No one likes to think about their death, but everyone wants to make sure their needs are covered. We at Martin Foldie Law want to ensure that your interests are protected and carried out should the worst happen. Our task is to ensure all of your assets are properly accounted for, tailoring each will to our individual clients. While a free, online will seems like an easy idea, you run the risk of it not holding up in a legal setting. If this happens, your final wishes may not be carried out and your belongings may be turned over to the State. In order to ensure your future is protected, a will written by an attorney and witnessed is the best possible option.
Type of Wills
Choosing the type of will that works best with your needs and current assets is important. Is it important for you and your spouse to have joint wills, or does an individual will suit your needs better? Let Martin Foldie Law Law help you discern the best option for your needs.
There are several different types of wills, each with their own subsections.
- Individual Wills
- Simple: These are the most basic type of will and cover simple estates and uncomplicated needs. While this seems like the easiest route, few states recognize their legal validity.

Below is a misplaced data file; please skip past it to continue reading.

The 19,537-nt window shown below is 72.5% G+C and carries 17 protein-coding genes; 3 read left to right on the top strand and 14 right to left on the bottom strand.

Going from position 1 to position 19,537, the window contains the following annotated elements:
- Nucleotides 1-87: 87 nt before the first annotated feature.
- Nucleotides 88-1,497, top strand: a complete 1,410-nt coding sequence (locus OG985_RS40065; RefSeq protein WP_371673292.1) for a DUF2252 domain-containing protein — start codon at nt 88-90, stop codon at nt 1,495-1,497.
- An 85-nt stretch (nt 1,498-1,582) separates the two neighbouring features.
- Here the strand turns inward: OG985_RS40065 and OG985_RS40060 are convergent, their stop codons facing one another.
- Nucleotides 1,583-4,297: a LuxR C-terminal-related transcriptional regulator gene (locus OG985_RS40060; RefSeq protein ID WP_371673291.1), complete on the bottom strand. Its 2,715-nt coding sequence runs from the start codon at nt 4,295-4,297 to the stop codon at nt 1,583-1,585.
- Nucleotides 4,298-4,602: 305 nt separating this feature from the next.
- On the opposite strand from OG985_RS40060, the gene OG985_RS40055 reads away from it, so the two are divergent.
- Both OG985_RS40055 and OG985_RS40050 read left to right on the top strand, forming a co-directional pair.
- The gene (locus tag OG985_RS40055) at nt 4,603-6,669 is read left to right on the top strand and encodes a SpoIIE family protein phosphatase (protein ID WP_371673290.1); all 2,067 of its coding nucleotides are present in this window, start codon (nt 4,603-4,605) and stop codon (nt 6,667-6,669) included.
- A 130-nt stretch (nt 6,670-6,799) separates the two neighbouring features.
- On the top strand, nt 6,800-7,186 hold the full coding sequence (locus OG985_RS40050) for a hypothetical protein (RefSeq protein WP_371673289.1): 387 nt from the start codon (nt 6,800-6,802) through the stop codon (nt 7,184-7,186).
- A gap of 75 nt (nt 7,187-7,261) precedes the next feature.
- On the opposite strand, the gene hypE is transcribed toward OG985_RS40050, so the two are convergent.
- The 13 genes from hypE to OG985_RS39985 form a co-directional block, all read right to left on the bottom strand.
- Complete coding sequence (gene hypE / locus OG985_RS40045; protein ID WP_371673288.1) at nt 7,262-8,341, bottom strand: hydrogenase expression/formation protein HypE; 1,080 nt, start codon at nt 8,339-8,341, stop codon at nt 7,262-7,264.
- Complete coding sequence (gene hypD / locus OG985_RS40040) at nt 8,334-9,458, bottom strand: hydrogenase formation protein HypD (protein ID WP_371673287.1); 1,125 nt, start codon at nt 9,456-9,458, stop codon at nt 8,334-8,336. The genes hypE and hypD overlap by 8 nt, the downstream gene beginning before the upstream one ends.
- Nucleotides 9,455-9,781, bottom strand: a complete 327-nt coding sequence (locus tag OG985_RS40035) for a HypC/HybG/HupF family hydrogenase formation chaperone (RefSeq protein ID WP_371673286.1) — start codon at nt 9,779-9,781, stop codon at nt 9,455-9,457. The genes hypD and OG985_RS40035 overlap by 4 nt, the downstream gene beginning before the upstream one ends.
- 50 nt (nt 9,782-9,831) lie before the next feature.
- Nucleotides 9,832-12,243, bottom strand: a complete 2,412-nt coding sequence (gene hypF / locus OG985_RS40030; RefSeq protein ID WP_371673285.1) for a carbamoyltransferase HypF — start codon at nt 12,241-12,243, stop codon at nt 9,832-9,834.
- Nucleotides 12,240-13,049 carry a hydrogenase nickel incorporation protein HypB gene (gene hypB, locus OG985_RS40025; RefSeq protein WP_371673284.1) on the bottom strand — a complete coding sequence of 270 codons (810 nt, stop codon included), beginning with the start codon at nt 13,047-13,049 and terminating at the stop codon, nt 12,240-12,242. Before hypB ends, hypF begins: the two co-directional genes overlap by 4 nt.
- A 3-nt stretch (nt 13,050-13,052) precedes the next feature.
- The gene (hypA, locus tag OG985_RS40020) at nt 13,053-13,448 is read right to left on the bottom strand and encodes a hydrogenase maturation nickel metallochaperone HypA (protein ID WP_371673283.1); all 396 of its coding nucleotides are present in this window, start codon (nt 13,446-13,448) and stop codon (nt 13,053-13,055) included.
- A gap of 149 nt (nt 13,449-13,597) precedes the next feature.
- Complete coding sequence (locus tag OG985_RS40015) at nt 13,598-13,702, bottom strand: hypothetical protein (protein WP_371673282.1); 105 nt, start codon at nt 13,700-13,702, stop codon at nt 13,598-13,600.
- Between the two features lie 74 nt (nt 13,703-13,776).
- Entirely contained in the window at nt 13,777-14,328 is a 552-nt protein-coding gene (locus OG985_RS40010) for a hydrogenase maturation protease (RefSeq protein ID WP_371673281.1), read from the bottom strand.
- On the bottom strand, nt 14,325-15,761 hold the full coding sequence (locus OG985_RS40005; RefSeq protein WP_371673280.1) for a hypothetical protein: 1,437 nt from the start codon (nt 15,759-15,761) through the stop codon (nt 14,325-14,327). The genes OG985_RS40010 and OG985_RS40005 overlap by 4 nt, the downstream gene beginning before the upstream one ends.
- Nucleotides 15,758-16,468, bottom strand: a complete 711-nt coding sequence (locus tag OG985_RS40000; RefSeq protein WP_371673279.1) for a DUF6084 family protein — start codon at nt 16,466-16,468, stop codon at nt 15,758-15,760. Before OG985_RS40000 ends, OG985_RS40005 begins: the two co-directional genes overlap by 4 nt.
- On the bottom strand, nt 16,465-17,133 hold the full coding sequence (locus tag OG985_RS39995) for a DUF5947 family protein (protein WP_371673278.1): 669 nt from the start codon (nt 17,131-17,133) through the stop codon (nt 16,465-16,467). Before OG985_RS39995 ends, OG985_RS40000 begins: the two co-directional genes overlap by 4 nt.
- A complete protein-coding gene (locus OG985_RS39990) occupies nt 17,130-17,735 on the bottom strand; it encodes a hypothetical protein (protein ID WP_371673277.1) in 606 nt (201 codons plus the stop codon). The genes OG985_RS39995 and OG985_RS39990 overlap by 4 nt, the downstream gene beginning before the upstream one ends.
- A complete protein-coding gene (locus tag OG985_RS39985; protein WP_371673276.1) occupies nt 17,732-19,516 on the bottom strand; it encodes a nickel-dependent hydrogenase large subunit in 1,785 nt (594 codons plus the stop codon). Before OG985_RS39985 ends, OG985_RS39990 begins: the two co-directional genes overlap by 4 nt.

- Pour-Over: These wills are most commonly used alongside living trusts to delegate any left over property into the trust.
- Holographic: These are formed without presence of a witness and hold little validity in over half of the country. These wills are typically crafted at the last moment of life.
- Partnered Wills
- Reciprocal: While these are individual wills, both spouses leave everything to each other. These wills can be adjusted after the death of one spouse.
- Joint: This is one will formed by two individual people. Unlike a reciprocal will, a joint will cannot be changed after the death of one of the individuals in the will.
- Deathbed Will
- Oral: This will is spoken and presented in front of witness.
- Nuncupative: These are oral wills that were delivered in front of at least 2 witnesses.
Michigan Will Specifications
Each state has specific requirements and laws that wills must adhere to. Michigan is no different.
In order to form a will in Michigan, the individual must be at least 18 years of age and be of sound mind. Michigan wills must be written, signed, and witnessed by at least 2 individuals not including the attorney and the person for whom the will is formed.
Property distribution plays a major role in forming a will. However, the state of Michigan exempts several major types of distribution.
- Homestead allowance which a surviving spouse or family member is entitled to $15,000;
- Family allowance which a surviving family is granted $18,000 to be distributed in small increments over a set course of time;
- Exempt property which entitles a surviving spouse or family member to any personal effects valued at up to $10,000;
- Elective share, which states that a surviving spouse received half of the value of the property;
- Dower rights, which grants a surviving spouse 1/3rd of the lifetime interest of the property.